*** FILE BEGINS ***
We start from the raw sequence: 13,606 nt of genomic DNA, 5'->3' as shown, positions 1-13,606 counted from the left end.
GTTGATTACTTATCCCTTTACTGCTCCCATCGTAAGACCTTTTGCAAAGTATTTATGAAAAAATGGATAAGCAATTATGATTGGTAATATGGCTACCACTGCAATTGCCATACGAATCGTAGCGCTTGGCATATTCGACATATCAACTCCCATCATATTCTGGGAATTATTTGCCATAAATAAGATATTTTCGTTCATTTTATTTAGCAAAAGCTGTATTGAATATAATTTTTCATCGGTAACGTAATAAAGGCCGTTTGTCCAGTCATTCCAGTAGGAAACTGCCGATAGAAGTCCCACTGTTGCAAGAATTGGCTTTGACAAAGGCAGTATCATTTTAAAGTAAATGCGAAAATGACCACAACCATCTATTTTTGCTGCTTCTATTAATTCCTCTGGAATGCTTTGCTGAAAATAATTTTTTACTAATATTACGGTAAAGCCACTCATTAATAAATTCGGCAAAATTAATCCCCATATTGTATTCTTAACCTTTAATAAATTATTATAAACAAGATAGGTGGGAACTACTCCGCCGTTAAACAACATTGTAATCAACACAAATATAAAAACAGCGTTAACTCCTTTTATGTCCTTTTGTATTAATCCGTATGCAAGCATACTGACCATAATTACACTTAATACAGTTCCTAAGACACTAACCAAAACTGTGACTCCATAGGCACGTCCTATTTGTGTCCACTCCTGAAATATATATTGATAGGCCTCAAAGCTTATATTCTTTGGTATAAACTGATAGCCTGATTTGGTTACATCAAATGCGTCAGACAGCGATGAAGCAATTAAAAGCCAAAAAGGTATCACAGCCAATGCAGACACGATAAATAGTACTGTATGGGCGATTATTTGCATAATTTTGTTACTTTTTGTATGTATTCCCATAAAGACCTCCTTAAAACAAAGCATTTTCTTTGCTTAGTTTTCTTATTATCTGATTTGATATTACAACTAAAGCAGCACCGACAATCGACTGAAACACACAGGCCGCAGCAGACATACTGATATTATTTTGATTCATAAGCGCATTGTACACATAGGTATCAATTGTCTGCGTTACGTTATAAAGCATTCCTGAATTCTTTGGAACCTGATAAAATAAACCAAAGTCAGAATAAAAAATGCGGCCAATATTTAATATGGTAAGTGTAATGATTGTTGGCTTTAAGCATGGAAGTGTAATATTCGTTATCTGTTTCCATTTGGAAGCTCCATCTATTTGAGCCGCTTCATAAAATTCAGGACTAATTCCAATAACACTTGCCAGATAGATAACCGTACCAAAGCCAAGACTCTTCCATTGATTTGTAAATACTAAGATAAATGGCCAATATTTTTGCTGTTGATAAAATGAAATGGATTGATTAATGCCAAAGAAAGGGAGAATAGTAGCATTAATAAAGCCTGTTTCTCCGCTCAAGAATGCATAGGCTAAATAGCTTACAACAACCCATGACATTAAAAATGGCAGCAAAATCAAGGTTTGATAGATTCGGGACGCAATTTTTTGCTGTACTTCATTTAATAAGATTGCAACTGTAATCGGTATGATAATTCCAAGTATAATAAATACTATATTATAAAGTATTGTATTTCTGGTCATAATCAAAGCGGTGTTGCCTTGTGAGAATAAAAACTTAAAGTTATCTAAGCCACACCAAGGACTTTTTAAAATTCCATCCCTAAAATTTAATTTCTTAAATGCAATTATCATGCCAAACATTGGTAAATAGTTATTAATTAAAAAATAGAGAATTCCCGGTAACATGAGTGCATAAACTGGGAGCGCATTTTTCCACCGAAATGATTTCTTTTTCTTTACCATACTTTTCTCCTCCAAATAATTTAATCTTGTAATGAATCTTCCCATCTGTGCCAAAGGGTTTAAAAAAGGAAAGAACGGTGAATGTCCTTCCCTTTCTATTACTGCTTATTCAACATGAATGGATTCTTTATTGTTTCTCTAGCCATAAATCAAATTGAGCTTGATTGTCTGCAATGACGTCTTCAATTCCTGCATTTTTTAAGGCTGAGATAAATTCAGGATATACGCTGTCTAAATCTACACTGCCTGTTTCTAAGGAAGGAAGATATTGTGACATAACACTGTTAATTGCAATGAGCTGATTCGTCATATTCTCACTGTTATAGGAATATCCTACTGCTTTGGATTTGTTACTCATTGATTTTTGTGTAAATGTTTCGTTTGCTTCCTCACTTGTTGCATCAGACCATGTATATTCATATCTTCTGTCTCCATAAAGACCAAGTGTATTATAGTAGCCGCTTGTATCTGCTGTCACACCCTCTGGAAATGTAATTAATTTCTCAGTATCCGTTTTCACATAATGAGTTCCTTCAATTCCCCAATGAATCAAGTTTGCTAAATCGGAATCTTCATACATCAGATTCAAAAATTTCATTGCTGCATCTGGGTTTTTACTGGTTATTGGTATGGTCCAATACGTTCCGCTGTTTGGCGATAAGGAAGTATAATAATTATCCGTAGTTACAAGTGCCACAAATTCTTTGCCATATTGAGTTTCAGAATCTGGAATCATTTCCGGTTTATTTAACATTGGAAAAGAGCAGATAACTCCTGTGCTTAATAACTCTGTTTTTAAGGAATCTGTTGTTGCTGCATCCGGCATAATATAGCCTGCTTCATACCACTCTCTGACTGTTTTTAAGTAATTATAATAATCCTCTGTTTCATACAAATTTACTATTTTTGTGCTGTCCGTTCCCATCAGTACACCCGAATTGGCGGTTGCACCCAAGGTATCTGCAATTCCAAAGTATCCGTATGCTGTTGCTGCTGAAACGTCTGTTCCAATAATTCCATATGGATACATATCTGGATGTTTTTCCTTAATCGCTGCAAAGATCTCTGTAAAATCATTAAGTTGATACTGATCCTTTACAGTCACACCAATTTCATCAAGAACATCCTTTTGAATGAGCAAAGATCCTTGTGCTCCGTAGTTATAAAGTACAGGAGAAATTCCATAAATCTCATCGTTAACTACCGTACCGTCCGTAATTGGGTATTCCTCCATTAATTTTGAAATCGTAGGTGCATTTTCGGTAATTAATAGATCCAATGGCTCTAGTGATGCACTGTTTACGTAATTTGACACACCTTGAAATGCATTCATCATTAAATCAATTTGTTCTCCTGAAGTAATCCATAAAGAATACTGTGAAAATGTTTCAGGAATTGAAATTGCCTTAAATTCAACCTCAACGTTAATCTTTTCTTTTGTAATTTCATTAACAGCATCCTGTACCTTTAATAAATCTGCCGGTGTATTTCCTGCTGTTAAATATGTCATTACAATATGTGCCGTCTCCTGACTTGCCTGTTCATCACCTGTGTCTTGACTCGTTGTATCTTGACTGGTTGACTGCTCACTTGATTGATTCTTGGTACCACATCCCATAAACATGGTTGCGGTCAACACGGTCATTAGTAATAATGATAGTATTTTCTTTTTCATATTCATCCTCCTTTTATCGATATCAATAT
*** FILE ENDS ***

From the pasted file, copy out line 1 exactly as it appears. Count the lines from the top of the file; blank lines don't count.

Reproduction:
We start from the raw sequence: 13,606 nt of genomic DNA, 5'->3' as shown, positions 1-13,606 counted from the left end.